Honda reveals details of dual-clutch hybrid powertrain for small cars

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Honda has revealed details of three all-new hybrid systems designed to enhance the efficiency and drivability of its next-generation passenger vehicles and sports cars, including a single-motor dual-clutch system for its future small cars.

The latest addition to Honda’s new Earth Dreams Technology powertrain family features a newly developed 1.5-litre four-cylinder Atkinson cycle petrol engine, a seven-speed dual-clutch automatic transmission with a built-in high-output electric motor, and a lithium-ion battery.

Honda says the powertrain delivers faster and more linear acceleration than its existing hybrid models, and eclipses the efficiency of conventional hybrids by more than 30 per cent.

The hybrid system disengages the clutches from the engine at start-up, at low to medium vehicle speeds and during deceleration to facilitate zero-emission electric-only driving – enhancing efficiency and boosting the vehicle’s range.

Honda says the lightweight one-motor hybrid system has been optimised for small vehicles, with the Honda Civic and CR-Z seeming the most obvious beneficiaries of the future technology.

The one-motor hybrid system will complement Honda’s new two-motor hybrid powertrain designed for mid-sized vehicles and its three-motor all-wheel-drive system that has been optimised for larger vehicles and sports cars.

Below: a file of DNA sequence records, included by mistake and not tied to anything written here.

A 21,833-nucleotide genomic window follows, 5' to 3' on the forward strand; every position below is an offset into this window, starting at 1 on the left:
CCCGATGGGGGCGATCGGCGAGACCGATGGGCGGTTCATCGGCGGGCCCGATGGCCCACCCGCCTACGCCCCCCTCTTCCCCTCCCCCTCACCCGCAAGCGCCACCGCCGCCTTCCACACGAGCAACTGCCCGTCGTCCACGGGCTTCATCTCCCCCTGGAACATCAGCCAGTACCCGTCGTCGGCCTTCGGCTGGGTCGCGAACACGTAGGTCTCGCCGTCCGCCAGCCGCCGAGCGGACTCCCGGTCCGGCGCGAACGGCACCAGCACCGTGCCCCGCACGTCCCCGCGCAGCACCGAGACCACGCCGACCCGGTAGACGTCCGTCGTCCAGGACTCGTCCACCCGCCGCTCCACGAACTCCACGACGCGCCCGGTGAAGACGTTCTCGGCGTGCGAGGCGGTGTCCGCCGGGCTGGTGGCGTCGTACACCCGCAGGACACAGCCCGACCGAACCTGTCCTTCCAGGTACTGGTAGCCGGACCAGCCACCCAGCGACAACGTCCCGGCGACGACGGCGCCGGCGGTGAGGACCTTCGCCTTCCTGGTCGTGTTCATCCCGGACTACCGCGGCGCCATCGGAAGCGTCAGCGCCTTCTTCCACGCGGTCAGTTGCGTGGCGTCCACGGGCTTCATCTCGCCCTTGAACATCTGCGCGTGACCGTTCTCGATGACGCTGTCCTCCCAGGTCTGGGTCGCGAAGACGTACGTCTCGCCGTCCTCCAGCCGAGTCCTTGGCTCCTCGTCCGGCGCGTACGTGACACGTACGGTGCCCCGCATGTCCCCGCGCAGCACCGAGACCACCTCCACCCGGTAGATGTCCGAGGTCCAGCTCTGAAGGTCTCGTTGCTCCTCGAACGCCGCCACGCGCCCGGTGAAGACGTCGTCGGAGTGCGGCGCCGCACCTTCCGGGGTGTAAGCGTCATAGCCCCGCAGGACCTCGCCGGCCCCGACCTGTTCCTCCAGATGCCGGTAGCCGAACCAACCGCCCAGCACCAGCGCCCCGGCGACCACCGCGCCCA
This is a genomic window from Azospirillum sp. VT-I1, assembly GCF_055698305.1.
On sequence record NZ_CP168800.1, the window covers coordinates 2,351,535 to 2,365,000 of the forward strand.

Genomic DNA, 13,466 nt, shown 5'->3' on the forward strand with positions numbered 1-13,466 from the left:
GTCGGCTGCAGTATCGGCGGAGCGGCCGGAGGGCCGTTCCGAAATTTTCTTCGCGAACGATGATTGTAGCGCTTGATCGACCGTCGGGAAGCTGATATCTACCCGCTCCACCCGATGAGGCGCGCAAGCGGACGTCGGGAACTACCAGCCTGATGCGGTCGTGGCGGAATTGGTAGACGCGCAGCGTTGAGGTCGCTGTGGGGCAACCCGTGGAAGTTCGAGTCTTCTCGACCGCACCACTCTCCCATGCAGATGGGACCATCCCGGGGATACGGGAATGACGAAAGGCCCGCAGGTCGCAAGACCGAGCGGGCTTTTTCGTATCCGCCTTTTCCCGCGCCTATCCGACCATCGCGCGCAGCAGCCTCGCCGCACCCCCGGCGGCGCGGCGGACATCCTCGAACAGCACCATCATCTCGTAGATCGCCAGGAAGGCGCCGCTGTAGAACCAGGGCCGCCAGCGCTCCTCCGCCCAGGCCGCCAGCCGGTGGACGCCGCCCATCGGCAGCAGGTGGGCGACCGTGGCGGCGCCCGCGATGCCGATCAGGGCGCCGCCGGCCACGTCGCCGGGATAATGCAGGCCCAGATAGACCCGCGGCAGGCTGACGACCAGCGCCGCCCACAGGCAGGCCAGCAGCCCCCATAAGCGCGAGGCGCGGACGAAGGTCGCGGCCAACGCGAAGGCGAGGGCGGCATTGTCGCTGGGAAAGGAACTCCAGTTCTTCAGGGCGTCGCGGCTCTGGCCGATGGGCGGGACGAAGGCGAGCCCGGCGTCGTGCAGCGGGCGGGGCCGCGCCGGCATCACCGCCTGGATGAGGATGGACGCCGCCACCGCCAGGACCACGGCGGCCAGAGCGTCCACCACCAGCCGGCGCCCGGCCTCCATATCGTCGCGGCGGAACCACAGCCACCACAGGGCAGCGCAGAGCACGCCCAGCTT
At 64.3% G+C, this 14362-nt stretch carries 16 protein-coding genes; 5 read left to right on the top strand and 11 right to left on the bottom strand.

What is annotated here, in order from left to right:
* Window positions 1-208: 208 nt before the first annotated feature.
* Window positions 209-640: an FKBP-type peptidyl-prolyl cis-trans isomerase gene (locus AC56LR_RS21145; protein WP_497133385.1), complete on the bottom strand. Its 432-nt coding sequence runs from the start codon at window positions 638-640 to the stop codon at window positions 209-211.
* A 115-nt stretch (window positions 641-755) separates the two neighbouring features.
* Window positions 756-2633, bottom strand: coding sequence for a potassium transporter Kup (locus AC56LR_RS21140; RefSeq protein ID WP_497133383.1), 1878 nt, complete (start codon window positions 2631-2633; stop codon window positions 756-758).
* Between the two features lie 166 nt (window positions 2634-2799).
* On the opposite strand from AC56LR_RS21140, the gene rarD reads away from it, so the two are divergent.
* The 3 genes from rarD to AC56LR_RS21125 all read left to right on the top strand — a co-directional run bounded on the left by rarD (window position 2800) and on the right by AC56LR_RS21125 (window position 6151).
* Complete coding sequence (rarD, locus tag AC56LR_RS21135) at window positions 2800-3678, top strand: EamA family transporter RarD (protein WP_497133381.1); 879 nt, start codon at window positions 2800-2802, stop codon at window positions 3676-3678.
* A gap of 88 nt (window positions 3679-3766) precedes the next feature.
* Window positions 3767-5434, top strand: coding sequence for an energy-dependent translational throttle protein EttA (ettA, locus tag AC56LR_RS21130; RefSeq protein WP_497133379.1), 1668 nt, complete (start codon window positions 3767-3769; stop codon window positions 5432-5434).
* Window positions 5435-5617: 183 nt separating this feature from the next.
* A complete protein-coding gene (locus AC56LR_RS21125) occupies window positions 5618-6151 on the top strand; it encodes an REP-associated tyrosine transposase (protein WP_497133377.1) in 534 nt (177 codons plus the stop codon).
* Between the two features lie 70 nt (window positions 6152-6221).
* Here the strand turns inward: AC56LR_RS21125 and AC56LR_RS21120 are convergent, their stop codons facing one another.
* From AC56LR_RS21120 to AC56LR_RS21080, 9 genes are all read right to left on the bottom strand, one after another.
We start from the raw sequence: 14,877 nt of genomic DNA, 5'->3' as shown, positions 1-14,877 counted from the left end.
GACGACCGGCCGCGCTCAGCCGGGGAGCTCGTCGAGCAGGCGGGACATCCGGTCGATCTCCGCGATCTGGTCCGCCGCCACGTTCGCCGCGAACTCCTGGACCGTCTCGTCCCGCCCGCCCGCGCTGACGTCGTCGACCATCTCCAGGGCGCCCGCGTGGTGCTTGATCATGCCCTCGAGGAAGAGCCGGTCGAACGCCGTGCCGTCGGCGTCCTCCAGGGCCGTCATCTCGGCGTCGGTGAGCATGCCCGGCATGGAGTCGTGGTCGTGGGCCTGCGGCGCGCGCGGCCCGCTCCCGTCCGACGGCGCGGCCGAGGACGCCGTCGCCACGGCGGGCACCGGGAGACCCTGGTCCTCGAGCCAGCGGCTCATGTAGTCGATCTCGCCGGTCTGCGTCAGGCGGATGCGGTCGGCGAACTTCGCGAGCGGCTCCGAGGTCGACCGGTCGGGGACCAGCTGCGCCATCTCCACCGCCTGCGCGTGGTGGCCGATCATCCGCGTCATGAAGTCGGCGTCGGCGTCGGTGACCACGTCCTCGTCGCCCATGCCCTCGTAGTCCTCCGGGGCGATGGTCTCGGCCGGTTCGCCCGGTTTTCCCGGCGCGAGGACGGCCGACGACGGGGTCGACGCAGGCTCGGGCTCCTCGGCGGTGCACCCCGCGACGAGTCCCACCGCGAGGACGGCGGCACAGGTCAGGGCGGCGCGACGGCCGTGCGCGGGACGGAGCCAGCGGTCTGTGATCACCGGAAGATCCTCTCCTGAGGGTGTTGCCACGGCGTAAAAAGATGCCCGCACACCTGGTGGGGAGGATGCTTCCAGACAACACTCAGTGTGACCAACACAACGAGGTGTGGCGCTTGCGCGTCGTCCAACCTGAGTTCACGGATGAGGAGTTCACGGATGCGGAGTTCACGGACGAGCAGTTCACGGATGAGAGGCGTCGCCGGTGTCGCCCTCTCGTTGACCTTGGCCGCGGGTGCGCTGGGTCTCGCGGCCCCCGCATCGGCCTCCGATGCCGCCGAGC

The two-motor system will debut in the Honda Accord Plug-In (pictured top), which goes on sale in North America in January 2013. The hybrid’s powertrain incorporates a petrol engine, two electric motors, a continuously variable transmission (CVT) and a lithium-ion battery to deliver a driving range in excess of 800km.

The three-motor system, destined for the all-new Honda NSX sports car and the next-generation Honda Legend, will pair a front-mounted 3.5-litre direct-injection V6 with two electric motors on the rear axle and a newly developed seven-speed dual-clutch transmission with an in-built motor.

With independent motors controlling the left and right rear wheels, positive torque can be applied to the outside wheel and negative torque applied to the inside wheel to make independent control of the torque distribution possible without relying on engine output.

Honda’s new-generation hybrid powertrains will be introduced to its global vehicle showroom throughout the rest of the decade.